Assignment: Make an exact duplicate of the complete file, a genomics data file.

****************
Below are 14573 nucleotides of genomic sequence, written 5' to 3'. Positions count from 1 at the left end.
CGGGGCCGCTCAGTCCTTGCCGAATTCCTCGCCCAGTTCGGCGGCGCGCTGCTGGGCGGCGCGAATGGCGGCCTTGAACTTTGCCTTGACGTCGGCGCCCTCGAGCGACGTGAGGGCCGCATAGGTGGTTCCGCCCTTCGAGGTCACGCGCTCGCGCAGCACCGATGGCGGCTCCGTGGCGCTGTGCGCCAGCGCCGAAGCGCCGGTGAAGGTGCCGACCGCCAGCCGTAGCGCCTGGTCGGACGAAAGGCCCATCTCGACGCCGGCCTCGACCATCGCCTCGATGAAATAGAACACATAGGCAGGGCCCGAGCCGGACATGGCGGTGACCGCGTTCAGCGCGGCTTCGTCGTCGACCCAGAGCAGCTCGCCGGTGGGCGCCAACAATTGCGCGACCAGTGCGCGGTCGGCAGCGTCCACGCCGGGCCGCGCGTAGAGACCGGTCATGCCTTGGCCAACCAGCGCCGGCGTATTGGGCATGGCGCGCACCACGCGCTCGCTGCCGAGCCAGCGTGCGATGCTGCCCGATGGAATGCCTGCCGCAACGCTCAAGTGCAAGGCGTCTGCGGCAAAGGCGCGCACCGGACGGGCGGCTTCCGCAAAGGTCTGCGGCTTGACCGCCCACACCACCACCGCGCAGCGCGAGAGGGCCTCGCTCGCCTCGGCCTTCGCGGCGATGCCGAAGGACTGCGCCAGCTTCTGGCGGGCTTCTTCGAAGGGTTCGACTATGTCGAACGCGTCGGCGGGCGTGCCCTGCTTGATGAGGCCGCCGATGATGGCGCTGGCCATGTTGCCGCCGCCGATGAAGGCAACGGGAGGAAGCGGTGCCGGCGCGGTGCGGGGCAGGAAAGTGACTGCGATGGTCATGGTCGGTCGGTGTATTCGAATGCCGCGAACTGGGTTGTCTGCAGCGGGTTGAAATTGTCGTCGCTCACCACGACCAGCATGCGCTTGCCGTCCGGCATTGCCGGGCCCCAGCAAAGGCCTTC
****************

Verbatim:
Below are 14573 nucleotides of genomic sequence, written 5' to 3'. Positions count from 1 at the left end.
CGGGGCCGCTCAGTCCTTGCCGAATTCCTCGCCCAGTTCGGCGGCGCGCTGCTGGGCGGCGCGAATGGCGGCCTTGAACTTTGCCTTGACGTCGGCGCCCTCGAGCGACGTGAGGGCCGCATAGGTGGTTCCGCCCTTCGAGGTCACGCGCTCGCGCAGCACCGATGGCGGCTCCGTGGCGCTGTGCGCCAGCGCCGAAGCGCCGGTGAAGGTGCCGACCGCCAGCCGTAGCGCCTGGTCGGACGAAAGGCCCATCTCGACGCCGGCCTCGACCATCGCCTCGATGAAATAGAACACATAGGCAGGGCCCGAGCCGGACATGGCGGTGACCGCGTTCAGCGCGGCTTCGTCGTCGACCCAGAGCAGCTCGCCGGTGGGCGCCAACAATTGCGCGACCAGTGCGCGGTCGGCAGCGTCCACGCCGGGCCGCGCGTAGAGACCGGTCATGCCTTGGCCAACCAGCGCCGGCGTATTGGGCATGGCGCGCACCACGCGCTCGCTGCCGAGCCAGCGTGCGATGCTGCCCGATGGAATGCCTGCCGCAACGCTCAAGTGCAAGGCGTCTGCGGCAAAGGCGCGCACCGGACGGGCGGCTTCCGCAAAGGTCTGCGGCTTGACCGCCCACACCACCACCGCGCAGCGCGAGAGGGCCTCGCTCGCCTCGGCCTTCGCGGCGATGCCGAAGGACTGCGCCAGCTTCTGGCGGGCTTCTTCGAAGGGTTCGACTATGTCGAACGCGTCGGCGGGCGTGCCCTGCTTGATGAGGCCGCCGATGATGGCGCTGGCCATGTTGCCGCCGCCGATGAAGGCAACGGGAGGAAGCGGTGCCGGCGCGGTGCGGGGCAGGAAAGTGACTGCGATGGTCATGGTCGGTCGGTGTATTCGAATGCCGCGAACTGGGTTGTCTGCAGCGGGTTGAAATTGTCGTCGCTCACCACGACCAGCATGCGCTTGCCGTCCGGCATTGCCGGGCCCCAGCAAAGGCCTTC